Effects of increased body mass index on employment status: a Mendelian randomisation study

Campbell, D. D. et al. (2021) Effects of increased body mass index on employment status: a Mendelian randomisation study. International Journal of Obesity, 45(8), pp. 1790-1801. (doi: 10.1038/s41366-021-00846-x) (PMID:34158612)

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Background: The obesity epidemic may have substantial implications for the global workforce, including causal effects on employment, but clear evidence is lacking. Obesity may prevent people from being in paid work through poor health or through social discrimination. We studied genetic variants robustly associated with body mass index (BMI) to investigate its causal effects on employment. Dataset/methods: White UK ethnicity participants of working age (men 40–64 years, women 40–59 years), with suitable genetic data were selected in the UK Biobank study (N = 230,791). Employment status was categorised in two ways: first, contrasting being in paid employment with any other status; and second, contrasting being in paid employment with sickness/disability, unemployment, early retirement and caring for home/family. Socioeconomic indicators also investigated were hours worked, household income, educational attainment and Townsend deprivation index (TDI). We conducted observational and two-sample Mendelian randomisation (MR) analyses to investigate the effect of increased BMI on employment-related outcomes. Results: Regressions showed BMI associated with all the employment-related outcomes investigated. MR analyses provided evidence for higher BMI causing increased risk of sickness/disability (OR 1.08, 95% CI 1.04, 1.11, per 1 Kg/m2 BMI increase) and decreased caring for home/family (OR 0.96, 95% CI 0.93, 0.99), higher TDI (Beta 0.038, 95% CI 0.018, 0.059), and lower household income (OR 0.98, 95% CI 0.96, 0.99). In contrast, MR provided evidence for no causal effect of BMI on unemployment, early retirement, non-employment, hours worked or educational attainment. There was little evidence for causal effects differing by sex or age. Robustness tests yielded consistent results. Discussion: BMI appears to exert a causal effect on employment status, largely by affecting an individual’s health rather than through increased unemployment arising from social discrimination. The obesity epidemic may be contributing to increased worklessness and therefore could impose a substantial societal burden.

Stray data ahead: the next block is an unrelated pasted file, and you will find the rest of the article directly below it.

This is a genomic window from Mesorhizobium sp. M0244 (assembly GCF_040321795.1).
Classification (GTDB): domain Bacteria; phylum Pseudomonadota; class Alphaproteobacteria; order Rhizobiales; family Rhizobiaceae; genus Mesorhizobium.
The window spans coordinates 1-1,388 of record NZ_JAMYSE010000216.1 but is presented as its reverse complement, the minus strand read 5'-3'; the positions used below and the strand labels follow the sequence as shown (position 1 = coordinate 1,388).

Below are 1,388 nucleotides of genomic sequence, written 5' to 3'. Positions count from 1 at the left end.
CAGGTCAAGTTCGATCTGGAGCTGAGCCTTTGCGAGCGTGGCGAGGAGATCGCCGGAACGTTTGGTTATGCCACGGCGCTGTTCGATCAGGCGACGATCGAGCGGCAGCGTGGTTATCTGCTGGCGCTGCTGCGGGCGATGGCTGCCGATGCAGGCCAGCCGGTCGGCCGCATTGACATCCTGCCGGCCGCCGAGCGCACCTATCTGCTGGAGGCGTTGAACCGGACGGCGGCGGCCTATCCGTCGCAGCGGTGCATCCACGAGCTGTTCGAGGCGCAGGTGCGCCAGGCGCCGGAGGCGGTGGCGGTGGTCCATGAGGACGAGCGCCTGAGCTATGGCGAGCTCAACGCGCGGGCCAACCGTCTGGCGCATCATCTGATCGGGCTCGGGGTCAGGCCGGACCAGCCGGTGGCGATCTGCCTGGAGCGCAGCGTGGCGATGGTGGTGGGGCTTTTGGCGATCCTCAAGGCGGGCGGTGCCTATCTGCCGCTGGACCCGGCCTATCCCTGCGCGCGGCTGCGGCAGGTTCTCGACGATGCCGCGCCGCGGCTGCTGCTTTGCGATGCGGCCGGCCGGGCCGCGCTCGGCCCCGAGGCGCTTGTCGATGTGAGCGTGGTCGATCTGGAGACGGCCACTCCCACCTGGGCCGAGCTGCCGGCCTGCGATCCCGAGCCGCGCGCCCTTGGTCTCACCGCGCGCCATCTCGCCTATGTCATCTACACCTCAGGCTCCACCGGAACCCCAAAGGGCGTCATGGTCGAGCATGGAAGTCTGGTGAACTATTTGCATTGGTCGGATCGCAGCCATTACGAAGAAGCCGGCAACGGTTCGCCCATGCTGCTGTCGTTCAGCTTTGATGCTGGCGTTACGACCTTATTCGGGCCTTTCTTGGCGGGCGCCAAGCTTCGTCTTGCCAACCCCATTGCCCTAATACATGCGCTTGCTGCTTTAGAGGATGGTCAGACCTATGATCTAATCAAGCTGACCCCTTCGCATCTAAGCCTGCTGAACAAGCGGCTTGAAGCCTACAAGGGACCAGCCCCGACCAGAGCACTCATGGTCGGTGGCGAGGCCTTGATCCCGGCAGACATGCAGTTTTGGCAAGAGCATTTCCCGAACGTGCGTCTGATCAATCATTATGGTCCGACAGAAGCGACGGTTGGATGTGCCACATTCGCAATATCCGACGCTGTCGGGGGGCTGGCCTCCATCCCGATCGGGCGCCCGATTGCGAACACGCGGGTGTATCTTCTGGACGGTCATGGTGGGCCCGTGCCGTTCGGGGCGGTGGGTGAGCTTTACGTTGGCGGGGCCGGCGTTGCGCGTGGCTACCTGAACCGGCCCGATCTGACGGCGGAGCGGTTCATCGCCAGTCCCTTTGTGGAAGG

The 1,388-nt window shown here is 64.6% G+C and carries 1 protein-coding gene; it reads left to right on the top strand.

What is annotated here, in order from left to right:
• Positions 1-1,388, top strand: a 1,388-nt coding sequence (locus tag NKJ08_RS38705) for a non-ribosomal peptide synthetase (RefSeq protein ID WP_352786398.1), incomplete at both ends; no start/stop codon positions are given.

Item Type:Articles
Additional Information:This research was supported by The Health Foundation, Social and economic value of health award (756273), Medical Research Council grant (MC_UU_12017/13), and Chief Scientist Office Grant (SPHSU13). This research has been conducted using the UK Biobank Resource under Application Number 17333. We thank all participants, staff and funders of the UK Biobank study, and the NHS staff who collected data provided by patients as part of their care and support. ED acknowledges funding by MRC Strategic Award (MC_PC_13027). JW is supported by a Lister Prize Fellowship (173096). KJ is supported by an MRC Doctoral Training Programme Studentship at the Universities of Glasgow and Edinburgh. DS acknowledges the support of the Brain and Behaviour Research Foundation (Independent Investigator Award 1930) and a Lister Prize Fellowship (173096). RS is supported by a UKRI Innovation-HDR-UK Fellowship (MR/S003061/1). DC is supported by a Health Foundation, Social and economic value of health award (756273). MG acknowledges funding from the Medical Research Council (MC_UU_12017/13) and Chief Scientist Office Grant (SPHSU13), as well as under the Health Foundation grant (756273). SVK acknowledges funding from a NRS Senior Clinical Fellowship (SCAF/15/02), the Medical Research Council (MC_UU_12017/13 & MC_UU_12017/15), the Scottish Government Chief Scientist Office (SPHSU13) and the Health Foundation (756273).
Glasgow Author(s) Enlighten ID:Katikireddi, Professor Vittal and Popham, Dr Frank and Ward, Dr Joey and Johnston, Ms Keira and Demou, Dr Evangelia and Green, Dr Michael and Smith, Professor Daniel and Campbell, Dr Desmond and Strawbridge, Dr Rona
Authors: Campbell, D. D., Green, M., Davies, N., Demou, E., Ward, J., Howe, L. D., Harrison, S., Johnston, K. J.A., Strawbridge, R., Popham, F., Smith, D. J., Munafò, M. R., and Katikireddi, S. V.
College/School:College of Medical Veterinary and Life Sciences > School of Health & Wellbeing > Mental Health and Wellbeing
College of Medical Veterinary and Life Sciences > School of Health & Wellbeing > MRC/CSO SPHSU
Journal Name:International Journal of Obesity
Publisher:Nature Research
ISSN (Online):1476-5497
Published Online:22 June 2021
Copyright Holders:Copyright © 2021 The Authors
First Published:First published in International Journal of Obesity 45(8): 1790-1801
Publisher Policy:Reproduced under a Creative Commons License

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Project CodeAward NoProject NamePrincipal InvestigatorFunder's NameFunder RefLead Dept
3048230021Inequalities in healthAlastair LeylandMedical Research Council (MRC)MC_UU_00022/2HW - MRC/CSO Social and Public Health Sciences Unit
727651Measuring and Analysing Socioeconomic Inequalities in HealthAlastair LeylandOffice of the Chief Scientific Adviser (CSO)SPHSU13HW - MRC/CSO Social and Public Health Sciences Unit
302131Understanding the excess risk of cardiometabolic disease in individuals with serious mental illnessJill PellMedical Research Council (MRC)MR/S003061/1SHW - Public Health
168560MRC SPHSU/GU Transfer FellowshipsLaurence MooreMedical Research Council (MRC)MC_PC_13027SHW - MRC/CSO Social & Public Health Sciences Unit